Tokyo and Yokohama Farmers Markets: Saturday, October 27 and Sunday, October 28

GoKuRaKu Farm at the UNU Market. Done for this year, I look forward to their beets and kale in 2019! Autumn is one of the best seasons for hitting the farmers markets in Japan. I'm a big fan of everything that's rolling in this time of year - winter greens, sweet potatoes, first harvest rice, apples, and fun varieties of squash - and find it hard to resist buying everything I see. Recipes abound for the things in season, so don't be shy about shopping. If you buy something and you're not sure what to do, drop me a note , and I'll help out! Kamome Marche Saturday, October 27 Set on the upper level of the Yokohama Bay Quarter, this little market offers nice variety given its size. Vendors from Yamanashi, Yokohama, and other parts of Kanagawa brave the steady ocean breeze and offer everything up from fruit to wine to fresh vegetables. 11am - 5pm Map Osonbashi Marche Saturday, October 20 and Sunday, October 21 This new market in Yokohama is one I have on

The McFerrin: Eggs, Potatoes, and More

The McFerrins ready to hit the road. A while back my fellow farmers market enthusiast and blogger, Askans, wondered on Twitter why there weren't more recipes affiliated with farmers markets information. I'm paraphrasing him a bit, but essentially his idea was that if we want people to shop at farmers markets, they need to know what to do with the items they purchase.  Over the years, I've posted a number of different recipes that use seasonal ingredients. They often came from my own garden or the farm where I helped out in Tokyo . The recipes were either my own creative concoction or taught to me by neighbors, friends, or farmers. I've enjoyed making them all and look forward to them as the seasons come in turn. The following recipe is the first in a series aimed at helping people find a use for all those wonderful things they see at the markets. Made for us and subsequently taught to me by a Canadian family of five on the last bit of their year-long, ro

The Romantic Market: Review

The Romantic Market in Shibuya. I'm always on the hunt for new markets, and so when I saw a posting about something called The Romantic Market I made a note to visit. While the description made it sound more like an antique and craft market, there was also mention of organic food and produce. Those two items put it on the agenda for the weekend! Just up the hill from Shibuya, but in the opposite direction from the UNU Market, The Romantic Market is tucked in a corner of the Shibuya Garden Tower Building. A well-placed sign on the sidewalk signaled where to turn in, and there I found a charming little set of tables and stalls. The first grouping offered primarily crafty items of the artisanal sort. Beautiful jewelry that was very difficult to resist as well as an assortment of clever items made from textiles, ceramics, and wood. Further in were booths offering a fascinating array of Japanese and European antiques ranging from kimono and yukata to ceramics and a portable wri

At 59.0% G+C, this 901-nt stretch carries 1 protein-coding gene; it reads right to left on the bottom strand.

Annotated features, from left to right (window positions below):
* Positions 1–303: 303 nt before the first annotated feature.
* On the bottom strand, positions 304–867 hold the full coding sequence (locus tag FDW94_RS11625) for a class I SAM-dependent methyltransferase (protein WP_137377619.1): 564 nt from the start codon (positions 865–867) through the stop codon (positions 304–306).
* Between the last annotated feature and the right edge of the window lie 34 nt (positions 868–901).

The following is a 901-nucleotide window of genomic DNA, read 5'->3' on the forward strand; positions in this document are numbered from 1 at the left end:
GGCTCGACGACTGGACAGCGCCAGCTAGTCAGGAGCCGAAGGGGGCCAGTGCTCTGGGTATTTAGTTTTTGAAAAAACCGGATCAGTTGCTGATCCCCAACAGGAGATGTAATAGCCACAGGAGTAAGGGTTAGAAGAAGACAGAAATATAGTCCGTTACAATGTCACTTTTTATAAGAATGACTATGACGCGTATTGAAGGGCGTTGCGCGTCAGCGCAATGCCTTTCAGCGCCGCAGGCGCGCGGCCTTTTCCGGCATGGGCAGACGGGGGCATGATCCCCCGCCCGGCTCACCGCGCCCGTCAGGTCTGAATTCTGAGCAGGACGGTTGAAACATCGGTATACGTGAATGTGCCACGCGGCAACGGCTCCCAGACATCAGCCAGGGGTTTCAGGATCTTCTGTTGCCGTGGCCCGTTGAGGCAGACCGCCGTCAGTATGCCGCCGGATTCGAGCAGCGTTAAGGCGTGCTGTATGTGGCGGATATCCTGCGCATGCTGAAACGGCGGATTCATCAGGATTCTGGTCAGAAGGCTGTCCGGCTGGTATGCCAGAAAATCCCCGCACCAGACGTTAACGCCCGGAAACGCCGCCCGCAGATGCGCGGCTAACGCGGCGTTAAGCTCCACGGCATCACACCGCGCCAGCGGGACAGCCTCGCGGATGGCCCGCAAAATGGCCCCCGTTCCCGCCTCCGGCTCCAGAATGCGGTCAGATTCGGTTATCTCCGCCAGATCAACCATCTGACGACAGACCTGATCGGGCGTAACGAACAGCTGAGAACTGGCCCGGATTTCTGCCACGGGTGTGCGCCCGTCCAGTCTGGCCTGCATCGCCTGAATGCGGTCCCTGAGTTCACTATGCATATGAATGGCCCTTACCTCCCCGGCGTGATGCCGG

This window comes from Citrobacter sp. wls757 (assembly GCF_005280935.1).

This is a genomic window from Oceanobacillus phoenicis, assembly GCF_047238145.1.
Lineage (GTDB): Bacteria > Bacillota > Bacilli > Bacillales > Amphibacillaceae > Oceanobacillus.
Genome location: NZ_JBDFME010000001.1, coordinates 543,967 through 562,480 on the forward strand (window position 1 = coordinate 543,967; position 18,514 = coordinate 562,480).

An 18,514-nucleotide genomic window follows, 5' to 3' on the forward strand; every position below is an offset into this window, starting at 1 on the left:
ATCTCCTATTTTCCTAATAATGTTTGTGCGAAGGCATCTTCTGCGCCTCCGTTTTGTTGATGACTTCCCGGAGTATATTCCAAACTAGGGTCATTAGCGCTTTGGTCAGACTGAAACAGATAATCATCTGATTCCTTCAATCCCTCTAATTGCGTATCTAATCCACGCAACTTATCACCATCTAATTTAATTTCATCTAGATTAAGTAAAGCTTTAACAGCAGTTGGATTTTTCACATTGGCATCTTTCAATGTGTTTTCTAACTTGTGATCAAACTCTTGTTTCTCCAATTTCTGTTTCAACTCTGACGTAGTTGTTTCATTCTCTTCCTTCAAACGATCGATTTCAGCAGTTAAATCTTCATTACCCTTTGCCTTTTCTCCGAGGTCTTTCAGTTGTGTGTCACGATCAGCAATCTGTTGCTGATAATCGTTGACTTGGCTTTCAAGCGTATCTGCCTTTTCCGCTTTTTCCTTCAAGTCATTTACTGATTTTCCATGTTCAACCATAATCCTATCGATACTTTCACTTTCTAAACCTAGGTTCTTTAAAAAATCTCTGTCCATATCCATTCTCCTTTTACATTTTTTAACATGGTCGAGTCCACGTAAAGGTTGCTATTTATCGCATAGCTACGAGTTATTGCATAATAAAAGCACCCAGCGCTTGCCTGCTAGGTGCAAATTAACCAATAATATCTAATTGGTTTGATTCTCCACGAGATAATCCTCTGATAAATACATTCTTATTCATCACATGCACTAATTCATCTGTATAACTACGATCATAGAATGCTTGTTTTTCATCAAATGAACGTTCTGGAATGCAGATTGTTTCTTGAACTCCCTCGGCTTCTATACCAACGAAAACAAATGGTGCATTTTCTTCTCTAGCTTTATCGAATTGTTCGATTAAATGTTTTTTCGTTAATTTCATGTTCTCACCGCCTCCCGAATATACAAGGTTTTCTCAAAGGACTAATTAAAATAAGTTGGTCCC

Tokyo and Yokohama Regional Markets: Saturday, October 20 and Sunday, October 21

Kai Kato and his wife at the UNU Market with their chemical-free produce. Located not far from Odawara, they arrive every Sunday with tasty treats! Welcome to the most farmers-markety weekend of them all! This lovely weekend there is an excellent array of markets to choose from, and there will be no shortage of fresh produce, rice, and other delights to tuck under your arm for the trip home. While the UNU Market is always good fun, give some thought to trying some of the other markets scheduled this weekend. Koenji is small and fun, and the Kichijoji Market is similarly wonderful, albeit early. Those looking to venture further afield will find the Oiso Market a good excuse to get out, while the Nippori Market is in a fun section of the city. The possibilities really are endless, so head out and see what you can discover! Koenji Farmers Market Saturday, October 20* Spotted a handful of years ago while riding the Chuo Line,  this little market  is still going strong. A circle